Contrast – a definition
Contrast can be defined as “the difference in visual properties that makes an object (or its representation in an image) distinguishable from other objects and the background.” In plain English that could be described at its most basic level as “things which look different from one another” or as the definition taken from Cambridge online Dictionary “an obvious difference between two or more things”.
The real meaning of form is made clearer by its opposite. We would not recognize day as day if night did not exist. The ways to achieve contrast are endless: the simplest are large/small, light/dark, horizontal/vertical, square/round, smooth/rough, closed/open, coloured/plain; all offer many possibilities of effective design
Jan Tschichold, Typographer
“The New Typography”
Contrast – in color
Remember thrusting your hand into a big pail of mixed-up, broken crayons, then leafing through your construction paper to find the perfect hue to go with your chosen sticks of pigmented wax? Or, did you hunt for the perfect piece of paper first, then search for the ideal crayons to go with the paper? No matter how tidy you kept your supplies or in what order you chose them, even at a young age we searched for correct color combinations. “Correct” was something different to each of us, but it often meant finding the right contrast between the background (paper) and the foreground (crayons) so our work would stand out among our classmates’ masterpieces.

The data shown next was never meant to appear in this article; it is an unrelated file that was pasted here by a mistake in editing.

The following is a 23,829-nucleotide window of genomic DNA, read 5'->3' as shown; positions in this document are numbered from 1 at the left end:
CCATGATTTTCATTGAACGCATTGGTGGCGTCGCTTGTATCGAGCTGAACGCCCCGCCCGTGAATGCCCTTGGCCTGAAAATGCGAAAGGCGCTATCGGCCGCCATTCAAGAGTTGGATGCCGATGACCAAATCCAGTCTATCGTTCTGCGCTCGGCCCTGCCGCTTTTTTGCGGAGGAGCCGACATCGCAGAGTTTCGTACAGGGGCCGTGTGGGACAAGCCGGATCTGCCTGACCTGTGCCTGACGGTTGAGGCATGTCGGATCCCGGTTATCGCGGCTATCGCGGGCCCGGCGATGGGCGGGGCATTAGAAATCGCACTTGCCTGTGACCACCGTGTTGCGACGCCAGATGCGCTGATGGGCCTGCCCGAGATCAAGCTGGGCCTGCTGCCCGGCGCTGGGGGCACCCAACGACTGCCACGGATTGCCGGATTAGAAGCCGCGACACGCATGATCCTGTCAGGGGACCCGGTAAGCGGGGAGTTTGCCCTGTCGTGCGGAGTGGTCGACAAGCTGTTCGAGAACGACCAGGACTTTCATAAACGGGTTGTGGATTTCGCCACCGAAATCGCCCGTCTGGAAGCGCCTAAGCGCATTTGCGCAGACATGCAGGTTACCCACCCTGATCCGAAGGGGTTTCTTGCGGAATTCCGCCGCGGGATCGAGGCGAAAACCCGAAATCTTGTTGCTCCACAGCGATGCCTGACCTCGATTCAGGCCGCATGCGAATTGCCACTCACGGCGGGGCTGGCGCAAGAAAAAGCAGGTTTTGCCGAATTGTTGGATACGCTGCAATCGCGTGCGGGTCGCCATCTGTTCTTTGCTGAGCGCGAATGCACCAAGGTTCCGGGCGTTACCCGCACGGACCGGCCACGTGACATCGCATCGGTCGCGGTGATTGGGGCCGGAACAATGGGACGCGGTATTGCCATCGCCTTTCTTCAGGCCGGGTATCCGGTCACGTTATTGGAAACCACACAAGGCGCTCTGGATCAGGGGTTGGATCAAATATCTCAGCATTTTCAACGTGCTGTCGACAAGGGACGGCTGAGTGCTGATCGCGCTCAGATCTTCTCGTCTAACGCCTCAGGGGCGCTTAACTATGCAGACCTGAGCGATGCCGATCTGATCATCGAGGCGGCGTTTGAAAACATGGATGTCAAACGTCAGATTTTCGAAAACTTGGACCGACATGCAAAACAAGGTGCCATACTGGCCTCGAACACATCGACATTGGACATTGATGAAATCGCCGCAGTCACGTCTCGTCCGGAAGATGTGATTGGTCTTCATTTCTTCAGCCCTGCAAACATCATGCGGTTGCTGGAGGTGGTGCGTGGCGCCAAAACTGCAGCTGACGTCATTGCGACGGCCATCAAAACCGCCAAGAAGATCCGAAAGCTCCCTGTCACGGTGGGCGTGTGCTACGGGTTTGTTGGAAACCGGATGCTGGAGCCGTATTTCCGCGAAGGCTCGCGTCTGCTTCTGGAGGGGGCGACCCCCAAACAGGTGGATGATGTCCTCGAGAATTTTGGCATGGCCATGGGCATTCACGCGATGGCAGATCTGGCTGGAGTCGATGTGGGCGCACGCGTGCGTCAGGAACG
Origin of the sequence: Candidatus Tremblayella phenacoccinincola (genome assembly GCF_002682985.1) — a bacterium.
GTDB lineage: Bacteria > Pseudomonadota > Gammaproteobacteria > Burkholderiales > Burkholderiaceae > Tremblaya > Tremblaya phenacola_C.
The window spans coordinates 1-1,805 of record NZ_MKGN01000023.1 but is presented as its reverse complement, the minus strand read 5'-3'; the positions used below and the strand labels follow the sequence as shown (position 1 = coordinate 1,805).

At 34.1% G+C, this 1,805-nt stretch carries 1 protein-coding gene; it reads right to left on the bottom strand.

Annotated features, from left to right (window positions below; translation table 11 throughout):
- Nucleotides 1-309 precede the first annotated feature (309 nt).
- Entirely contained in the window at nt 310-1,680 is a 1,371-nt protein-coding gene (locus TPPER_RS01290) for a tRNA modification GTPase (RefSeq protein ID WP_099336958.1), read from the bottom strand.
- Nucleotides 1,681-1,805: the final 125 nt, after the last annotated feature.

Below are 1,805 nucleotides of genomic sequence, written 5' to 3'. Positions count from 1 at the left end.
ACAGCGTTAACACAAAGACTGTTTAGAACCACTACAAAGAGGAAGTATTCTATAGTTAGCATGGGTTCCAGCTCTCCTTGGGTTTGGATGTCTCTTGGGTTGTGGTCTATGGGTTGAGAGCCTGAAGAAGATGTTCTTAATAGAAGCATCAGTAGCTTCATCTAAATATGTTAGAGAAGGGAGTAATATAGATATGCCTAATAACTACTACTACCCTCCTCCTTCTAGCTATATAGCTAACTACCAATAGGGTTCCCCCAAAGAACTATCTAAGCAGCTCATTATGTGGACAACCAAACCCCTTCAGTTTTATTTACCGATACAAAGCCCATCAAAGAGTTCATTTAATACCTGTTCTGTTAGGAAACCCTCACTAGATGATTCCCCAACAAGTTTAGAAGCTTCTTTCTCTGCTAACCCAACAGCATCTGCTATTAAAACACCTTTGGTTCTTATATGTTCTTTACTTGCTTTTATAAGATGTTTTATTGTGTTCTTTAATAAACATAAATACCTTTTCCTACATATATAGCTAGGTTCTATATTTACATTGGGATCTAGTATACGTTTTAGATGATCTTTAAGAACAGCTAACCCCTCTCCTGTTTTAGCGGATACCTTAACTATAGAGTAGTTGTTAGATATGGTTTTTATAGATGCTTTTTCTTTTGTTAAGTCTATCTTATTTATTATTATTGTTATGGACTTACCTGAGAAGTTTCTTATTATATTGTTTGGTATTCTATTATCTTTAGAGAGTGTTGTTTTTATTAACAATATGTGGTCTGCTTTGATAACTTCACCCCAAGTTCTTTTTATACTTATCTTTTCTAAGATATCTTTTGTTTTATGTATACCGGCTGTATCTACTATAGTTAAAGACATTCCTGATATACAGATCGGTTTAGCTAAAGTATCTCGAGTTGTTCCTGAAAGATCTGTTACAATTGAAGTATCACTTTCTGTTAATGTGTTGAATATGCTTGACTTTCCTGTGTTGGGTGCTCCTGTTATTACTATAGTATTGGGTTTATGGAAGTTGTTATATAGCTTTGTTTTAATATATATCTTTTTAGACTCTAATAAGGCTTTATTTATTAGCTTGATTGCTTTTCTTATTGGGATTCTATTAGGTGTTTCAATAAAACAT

Contrast is the perceived difference in colors that are in close proximity to each other. Using contrast effectively not only differentiates your design from others, it’s the essential ingredient that makes content accessible to every viewer.
Dark areas advance, or stand out, while light areas recede, or hang back.
Dark areas also have more weight in terms of balance.
High contrast between light and dark looks dramatic, while more similar shades of gray produces a calm effect.
To emphasize a light element, place it against dark, to emphasize a dark element, place it on a light background.If you squint, your eyelashes screen out the most obvious color differences. Contrast is reduced and you you’ll see what stand out the most. Columns of type will appear gray.
Warm colors — the reds, yellows and oranges — advance, or come forward, while cool colors — blues and variations — recede back.
Complimentary colors are opposites on the color wheel. These combinations tend to vibrate if placed against each other. Beware of using purple/orange, red/green, or blue/yellow in combination. Use only for extreme attention-getting devices.
Johannes Itten´s Contrasts in Color
When we survey the characteristics of color effects, we can detect seven different kinds of contrast… Each unique in character and artistic value, in visual, expressive, and symbolic effect; and together they constitute the fundamental resourse of color design.
Johannes Itten, Swiss expressionist painter, designer, teacher,
writer and theorist associated with the Bauhaus
Johannes Itten was one of the first people to define and identify strategies for successful color combinations. Through his research he devised seven methodologies for coordinating colors utilizing the hue’s contrasting properties. These contrasts add other variations with respect to the intensity of the respective hues; i.e. contrasts may be obtained due to light, moderate, or dark value. Learn these contrasts to become an even better graphic designer.